Poland’s Ministry of Infrastructure announced on 27 November that it has approached Ukraine with a proposal aimed at resolving the ongoing border blockade staged by Polish carriers, which has now entered its third week.
Minister Andrzej Adamczyk proposed that Ukraine allow EU-registered trucks leaving Ukraine via the Zosin-Ustyluh and Nyzhnkovychi-Malhowice border points to bypass the eCherha (online queue) system. Adamczyk noted that this system has led to longer wait times for EU trucks returning empty from Ukraine, contributing to border delays. He also mentioned that the protesters claim this system results in unfair treatment between Ukrainian and Polish truckers.
Furthermore, Adamczyk has called on EU Transport Commissioner Adina Valean to set up a committee to review the impact of the EU-Ukraine transit liberalization deal on the European trucking industry, a deal which the protesters demand be annulled.
This appeal comes amidst a three-week blockade by Polish truckers at the borders, which has caused significant traffic backups. The protests escalated last week when they extended to the Medyka-Shehyni checkpoint.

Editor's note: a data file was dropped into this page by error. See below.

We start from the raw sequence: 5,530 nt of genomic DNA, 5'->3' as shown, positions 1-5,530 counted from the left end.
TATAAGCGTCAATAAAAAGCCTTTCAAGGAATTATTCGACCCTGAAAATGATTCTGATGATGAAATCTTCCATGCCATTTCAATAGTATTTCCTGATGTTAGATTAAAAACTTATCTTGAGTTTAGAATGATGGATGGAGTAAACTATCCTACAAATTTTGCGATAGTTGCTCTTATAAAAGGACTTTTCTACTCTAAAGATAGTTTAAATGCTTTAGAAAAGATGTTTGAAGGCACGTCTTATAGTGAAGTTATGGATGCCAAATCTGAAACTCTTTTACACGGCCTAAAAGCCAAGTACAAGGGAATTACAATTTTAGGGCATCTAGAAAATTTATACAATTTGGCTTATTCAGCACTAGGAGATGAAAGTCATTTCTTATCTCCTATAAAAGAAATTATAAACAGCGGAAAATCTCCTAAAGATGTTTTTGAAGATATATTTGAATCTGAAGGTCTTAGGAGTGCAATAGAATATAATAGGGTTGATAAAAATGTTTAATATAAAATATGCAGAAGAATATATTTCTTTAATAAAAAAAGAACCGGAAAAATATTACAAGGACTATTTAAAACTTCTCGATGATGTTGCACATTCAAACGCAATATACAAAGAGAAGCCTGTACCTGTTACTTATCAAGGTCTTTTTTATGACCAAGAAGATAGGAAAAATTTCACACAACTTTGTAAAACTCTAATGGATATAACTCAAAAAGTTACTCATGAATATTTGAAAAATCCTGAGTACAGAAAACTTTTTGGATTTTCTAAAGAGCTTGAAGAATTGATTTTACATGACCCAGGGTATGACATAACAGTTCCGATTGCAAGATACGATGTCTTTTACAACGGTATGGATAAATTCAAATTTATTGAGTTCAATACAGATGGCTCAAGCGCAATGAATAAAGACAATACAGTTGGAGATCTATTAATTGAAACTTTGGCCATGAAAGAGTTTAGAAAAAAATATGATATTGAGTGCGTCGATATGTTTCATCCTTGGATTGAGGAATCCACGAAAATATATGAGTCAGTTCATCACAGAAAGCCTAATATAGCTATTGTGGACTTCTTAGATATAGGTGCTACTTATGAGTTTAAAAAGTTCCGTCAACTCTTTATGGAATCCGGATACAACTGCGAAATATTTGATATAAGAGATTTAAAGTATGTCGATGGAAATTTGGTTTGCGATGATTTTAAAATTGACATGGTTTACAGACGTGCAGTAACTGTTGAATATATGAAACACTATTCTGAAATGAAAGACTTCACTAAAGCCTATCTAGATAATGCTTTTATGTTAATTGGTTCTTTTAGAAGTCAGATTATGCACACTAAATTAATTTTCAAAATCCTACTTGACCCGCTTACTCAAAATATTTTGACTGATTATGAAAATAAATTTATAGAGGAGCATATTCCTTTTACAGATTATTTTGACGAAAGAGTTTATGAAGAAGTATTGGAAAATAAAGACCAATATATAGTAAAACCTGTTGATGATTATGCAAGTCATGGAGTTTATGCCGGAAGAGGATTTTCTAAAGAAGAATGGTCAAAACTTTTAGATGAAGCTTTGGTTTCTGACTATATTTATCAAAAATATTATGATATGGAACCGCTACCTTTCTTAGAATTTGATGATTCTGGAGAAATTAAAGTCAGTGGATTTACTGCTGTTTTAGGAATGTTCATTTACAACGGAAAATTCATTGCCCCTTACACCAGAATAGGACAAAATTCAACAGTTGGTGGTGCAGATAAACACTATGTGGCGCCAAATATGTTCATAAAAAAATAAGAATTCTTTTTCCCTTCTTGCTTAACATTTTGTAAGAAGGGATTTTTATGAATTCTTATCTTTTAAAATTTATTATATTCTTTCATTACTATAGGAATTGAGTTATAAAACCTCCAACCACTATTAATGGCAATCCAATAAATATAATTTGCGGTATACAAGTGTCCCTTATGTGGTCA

Over 2,000 trucks are currently lined up on the Polish side waiting to enter Ukraine.
The truckers’ demands include the implementation of commercial permits for Ukrainian companies transporting goods, with the exception of those carrying humanitarian aid and military supplies; and the suspension and subsequent verification of licenses for companies that were established following the outbreak of the war in Ukraine.
Simultaneously, Polish farmers have begun their own blockade at the Medyka checkpoint in the Subcarpathia region starting Wednesday, planning to continue 24/7 until 3 January, according to the organizers.
On 26 November, Latvia offered to facilitate talks to resolve the ongoing crisis at the Polish-Ukrainian border.